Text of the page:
Missing The Mark

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There is an old saying: 

     Being close is good enough in horseshoes and handgrenades.  With a good wide receiver or catcher your pass or throw may be slightly off target and still be successful–most of the time.  But there are other areas and activities that demand hitting the bullseye, being close is not satisfactory.  To be an expert archer you have to consistently hit the bullseye, not just get near it.  There are a few activities and situations in life that demand perfection.  Chiropractic is one of them.  Oddly, however, the areas that demand perfection are the ones that we do not usually strive for and the ones that do not demand perfection are the areas in which we strive for it.  Technique is an area that does not demand perfection.  The reason is that it cannot be attained.  We have limitations of matter (our ability) and the patient’s body (which actually makes the adjustment) has limitations of matter.  I am not suggesting that we should not strive for excellence in our technique, we most assuredly should, but there is a difference between excellence and perfection.  The innate intelligence of the body is perfect, that is why we do not have to be.  In fact, when we begin to believe that our abilities, skills and techniques approach perfection then that is when we become less useful as a tool for the innate intelligence in correcting vertebral subluxation.  This is demonstrated by some techniques in which their proponents claim to know perfectly where the vertebra belongs.  That kind of arrogance is counter-productive to chiropractic advancement.  I am sure someone will misconstrue my comments to claim I advocate sloppy technique.  I am not.  But I am also suggesting we cannot expect to be perfect adjustors, just the best that our individual, limited abilities allow us. 

     There are areas where being right on target is necessary.  The most important is our philosophy, for that precedes all our actions.  Unfortunately, too often that is where chiropractors miss that mark and what is worse, they do not see it as important or necessary to hit the bullseye.  They believe they can be slightly off target philosophically and it is really not going to matter much.  “I know that is not the way it is but it is satisfactory to the patient” or they say it is “only semantics.”  Well, it is important.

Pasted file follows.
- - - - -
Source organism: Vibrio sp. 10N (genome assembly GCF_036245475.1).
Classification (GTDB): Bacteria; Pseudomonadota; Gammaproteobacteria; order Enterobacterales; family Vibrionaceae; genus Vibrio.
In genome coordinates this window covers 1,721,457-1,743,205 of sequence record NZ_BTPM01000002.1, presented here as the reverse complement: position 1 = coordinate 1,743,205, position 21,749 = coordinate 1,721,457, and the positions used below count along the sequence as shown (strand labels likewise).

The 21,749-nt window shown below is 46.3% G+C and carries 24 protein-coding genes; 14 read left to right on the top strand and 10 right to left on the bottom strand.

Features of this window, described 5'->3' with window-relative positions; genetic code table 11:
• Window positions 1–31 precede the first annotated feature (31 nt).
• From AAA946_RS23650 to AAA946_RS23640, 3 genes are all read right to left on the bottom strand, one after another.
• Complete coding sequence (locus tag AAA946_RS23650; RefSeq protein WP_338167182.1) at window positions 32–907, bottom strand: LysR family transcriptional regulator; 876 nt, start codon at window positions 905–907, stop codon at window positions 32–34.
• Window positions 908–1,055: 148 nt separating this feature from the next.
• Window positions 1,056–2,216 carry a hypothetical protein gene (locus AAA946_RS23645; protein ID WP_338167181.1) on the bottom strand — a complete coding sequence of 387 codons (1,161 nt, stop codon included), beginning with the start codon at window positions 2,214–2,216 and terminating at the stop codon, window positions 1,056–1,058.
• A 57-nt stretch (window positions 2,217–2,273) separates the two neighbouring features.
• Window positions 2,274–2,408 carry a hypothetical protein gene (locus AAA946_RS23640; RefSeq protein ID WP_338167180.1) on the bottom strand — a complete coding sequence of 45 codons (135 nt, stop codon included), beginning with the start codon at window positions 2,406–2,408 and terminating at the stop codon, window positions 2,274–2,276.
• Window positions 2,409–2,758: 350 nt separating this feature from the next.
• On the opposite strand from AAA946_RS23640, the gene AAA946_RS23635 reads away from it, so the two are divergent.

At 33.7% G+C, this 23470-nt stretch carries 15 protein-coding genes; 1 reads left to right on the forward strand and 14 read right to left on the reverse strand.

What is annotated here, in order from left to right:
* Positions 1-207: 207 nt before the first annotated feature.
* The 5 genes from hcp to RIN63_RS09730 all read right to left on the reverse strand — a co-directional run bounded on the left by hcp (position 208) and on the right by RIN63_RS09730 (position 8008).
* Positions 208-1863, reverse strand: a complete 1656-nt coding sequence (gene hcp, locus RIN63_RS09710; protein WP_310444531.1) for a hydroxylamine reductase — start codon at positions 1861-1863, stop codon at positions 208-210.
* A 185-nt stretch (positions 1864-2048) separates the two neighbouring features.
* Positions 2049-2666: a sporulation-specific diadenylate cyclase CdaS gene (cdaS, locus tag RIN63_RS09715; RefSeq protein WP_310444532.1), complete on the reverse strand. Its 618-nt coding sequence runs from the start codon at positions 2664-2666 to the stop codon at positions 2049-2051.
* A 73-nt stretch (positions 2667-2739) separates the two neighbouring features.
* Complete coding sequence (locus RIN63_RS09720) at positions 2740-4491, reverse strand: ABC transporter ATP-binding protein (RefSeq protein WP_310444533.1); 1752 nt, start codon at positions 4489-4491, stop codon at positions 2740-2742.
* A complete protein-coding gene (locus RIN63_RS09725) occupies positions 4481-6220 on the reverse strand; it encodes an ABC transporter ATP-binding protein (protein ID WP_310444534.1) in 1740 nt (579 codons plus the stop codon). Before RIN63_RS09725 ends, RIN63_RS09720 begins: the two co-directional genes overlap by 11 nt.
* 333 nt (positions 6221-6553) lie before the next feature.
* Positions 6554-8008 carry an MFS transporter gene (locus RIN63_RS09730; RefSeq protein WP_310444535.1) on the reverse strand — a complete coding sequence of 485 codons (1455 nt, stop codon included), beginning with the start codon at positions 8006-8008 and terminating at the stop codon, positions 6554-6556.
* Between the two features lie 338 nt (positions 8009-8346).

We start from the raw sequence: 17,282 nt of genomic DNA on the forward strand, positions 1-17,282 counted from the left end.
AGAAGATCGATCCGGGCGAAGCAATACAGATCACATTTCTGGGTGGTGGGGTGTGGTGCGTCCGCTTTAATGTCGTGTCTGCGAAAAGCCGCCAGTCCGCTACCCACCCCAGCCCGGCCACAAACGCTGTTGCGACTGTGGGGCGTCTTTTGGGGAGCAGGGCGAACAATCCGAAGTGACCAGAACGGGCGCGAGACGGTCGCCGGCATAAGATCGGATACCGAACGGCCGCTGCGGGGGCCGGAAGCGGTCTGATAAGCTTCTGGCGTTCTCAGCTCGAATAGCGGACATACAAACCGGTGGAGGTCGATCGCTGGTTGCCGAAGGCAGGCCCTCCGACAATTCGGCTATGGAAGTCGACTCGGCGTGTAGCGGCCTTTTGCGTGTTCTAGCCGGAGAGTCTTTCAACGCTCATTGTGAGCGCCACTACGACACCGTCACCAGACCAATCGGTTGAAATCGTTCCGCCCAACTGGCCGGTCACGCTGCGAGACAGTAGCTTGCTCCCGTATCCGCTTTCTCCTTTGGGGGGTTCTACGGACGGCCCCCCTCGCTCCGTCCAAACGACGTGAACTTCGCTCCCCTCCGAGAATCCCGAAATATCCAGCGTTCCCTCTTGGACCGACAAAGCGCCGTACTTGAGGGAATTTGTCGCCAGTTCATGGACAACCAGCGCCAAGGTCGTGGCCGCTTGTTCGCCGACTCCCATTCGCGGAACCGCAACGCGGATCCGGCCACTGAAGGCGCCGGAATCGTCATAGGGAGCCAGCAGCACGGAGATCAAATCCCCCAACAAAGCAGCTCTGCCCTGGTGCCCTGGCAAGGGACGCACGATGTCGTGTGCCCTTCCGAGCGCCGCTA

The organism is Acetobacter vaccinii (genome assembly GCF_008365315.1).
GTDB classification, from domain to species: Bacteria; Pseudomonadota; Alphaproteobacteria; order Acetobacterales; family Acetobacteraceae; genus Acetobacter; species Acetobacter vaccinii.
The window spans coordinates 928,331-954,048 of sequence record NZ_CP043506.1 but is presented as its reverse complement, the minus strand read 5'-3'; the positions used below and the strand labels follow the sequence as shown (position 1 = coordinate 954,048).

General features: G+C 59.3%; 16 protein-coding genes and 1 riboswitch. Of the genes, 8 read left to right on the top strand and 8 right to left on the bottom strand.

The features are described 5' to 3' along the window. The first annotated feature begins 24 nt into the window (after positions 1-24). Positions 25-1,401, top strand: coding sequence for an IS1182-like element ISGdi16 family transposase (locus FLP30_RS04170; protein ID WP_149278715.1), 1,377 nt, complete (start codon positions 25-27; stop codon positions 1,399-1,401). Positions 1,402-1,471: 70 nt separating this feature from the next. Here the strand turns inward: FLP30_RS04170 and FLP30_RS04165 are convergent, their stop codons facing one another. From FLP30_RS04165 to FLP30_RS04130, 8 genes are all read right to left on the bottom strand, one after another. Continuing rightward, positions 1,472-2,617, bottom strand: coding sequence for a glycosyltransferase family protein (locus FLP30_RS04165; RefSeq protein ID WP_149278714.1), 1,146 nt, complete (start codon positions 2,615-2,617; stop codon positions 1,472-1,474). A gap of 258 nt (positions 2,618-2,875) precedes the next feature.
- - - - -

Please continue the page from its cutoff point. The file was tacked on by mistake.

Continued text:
How do we miss the mark?  Here are a few quick examples:

          1.  A well known, practice building seminar instructor emphasizes philosophy in his program.  He is very emphatic about not treating symptoms and making that known to the patient.  Then he advocates a system where you can show the patient the changes that take place in their spine, as if there was a difference between structural changes and physiological changes (symptoms).

          2.  A well known, west coast chiropractic college says that the schools “… contemporary view of chiropractic can be seen as drawing upon the distinct philosophies of vitalism, holism…critical rationalism…”   Yet, this school is probably one of the top three “mixer” schools in the country.  Whatever their philosophy, it misses the true vitalistic chiropractic target.

          3.  When a chiropractic college spends two million dollars for a track and field facility, there is something wrong with our priorities.  It may give the school some good public relations and even expose the world to the profession, but how many people will learn about chiropractic and have their life and health changed by it through the expenditure of that money?  Notice I do not say the school’s or the president’s priorities are off.  They are free to have any priority they want.  But if we give money to the tune of two million dollars to a college so they can build a track for a bunch of pampered athletes to race around when millions are  unknowingly dying from an interference in the nervous system due to vertebral subluxation, I’d say our ability to earmark our funds for worthwhile use is slightly off the mark.

          4.  Lest we become too self-righteous, we need to realize that we can be slightly off the mark also.  Some time back I read an article by a very prominent straight chiropractic leader.  His article was very good as his writing usually is.  Although in this particular article, he spoke of the straight chiropractor’s main area of interest being the vertebral subluxation, and its correction being the chiropractic objective.  I would respectfully submit that our objective has to have a reason.  Why do we correct vertebral subluxation?  Our raison d’être is a vital part of our objective.  Some chiropractors correct subluxation to treat musculoskeletal conditions, some correct them to cure diseases or treat the cause of disease, or prevent disease.  We correct them for the purpose of allowing the innate intelligence of the body to be better expressed.

          Without that as a vital component of our objective we can easily slip into one of the other reasons, or have no reason at all except to correct them because they are there or because they are bad (which is true).  But in doing that, we ignore the vitalistic component of our chiropractic existence and that is the real danger.  It is drastically incorrect.  No, not really.  It is just slightly off the mark but we really cannot afford the luxury of being close when it comes to defining what we do as objective straight chiropractors.v12n3

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